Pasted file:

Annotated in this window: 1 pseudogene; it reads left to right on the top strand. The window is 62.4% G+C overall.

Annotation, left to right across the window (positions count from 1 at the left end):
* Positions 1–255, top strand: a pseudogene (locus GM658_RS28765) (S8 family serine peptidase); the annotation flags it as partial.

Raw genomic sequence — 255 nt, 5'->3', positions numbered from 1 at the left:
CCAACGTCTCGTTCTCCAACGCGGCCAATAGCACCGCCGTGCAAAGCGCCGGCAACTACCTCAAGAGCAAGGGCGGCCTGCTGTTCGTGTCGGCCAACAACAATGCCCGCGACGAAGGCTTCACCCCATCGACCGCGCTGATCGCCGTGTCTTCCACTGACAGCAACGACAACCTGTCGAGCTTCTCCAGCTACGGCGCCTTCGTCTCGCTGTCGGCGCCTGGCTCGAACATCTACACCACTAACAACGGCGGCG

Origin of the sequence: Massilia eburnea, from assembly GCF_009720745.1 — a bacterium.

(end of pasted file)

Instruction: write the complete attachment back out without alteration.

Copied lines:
Annotated in this window: 1 pseudogene; it reads left to right on the top strand. The window is 62.4% G+C overall.

Annotation, left to right across the window (positions count from 1 at the left end):
* Positions 1–255, top strand: a pseudogene (locus GM658_RS28765) (S8 family serine peptidase); the annotation flags it as partial.

Raw genomic sequence — 255 nt, 5'->3', positions numbered from 1 at the left:
CCAACGTCTCGTTCTCCAACGCGGCCAATAGCACCGCCGTGCAAAGCGCCGGCAACTACCTCAAGAGCAAGGGCGGCCTGCTGTTCGTGTCGGCCAACAACAATGCCCGCGACGAAGGCTTCACCCCATCGACCGCGCTGATCGCCGTGTCTTCCACTGACAGCAACGACAACCTGTCGAGCTTCTCCAGCTACGGCGCCTTCGTCTCGCTGTCGGCGCCTGGCTCGAACATCTACACCACTAACAACGGCGGCG

Origin of the sequence: Massilia eburnea, from assembly GCF_009720745.1 — a bacterium.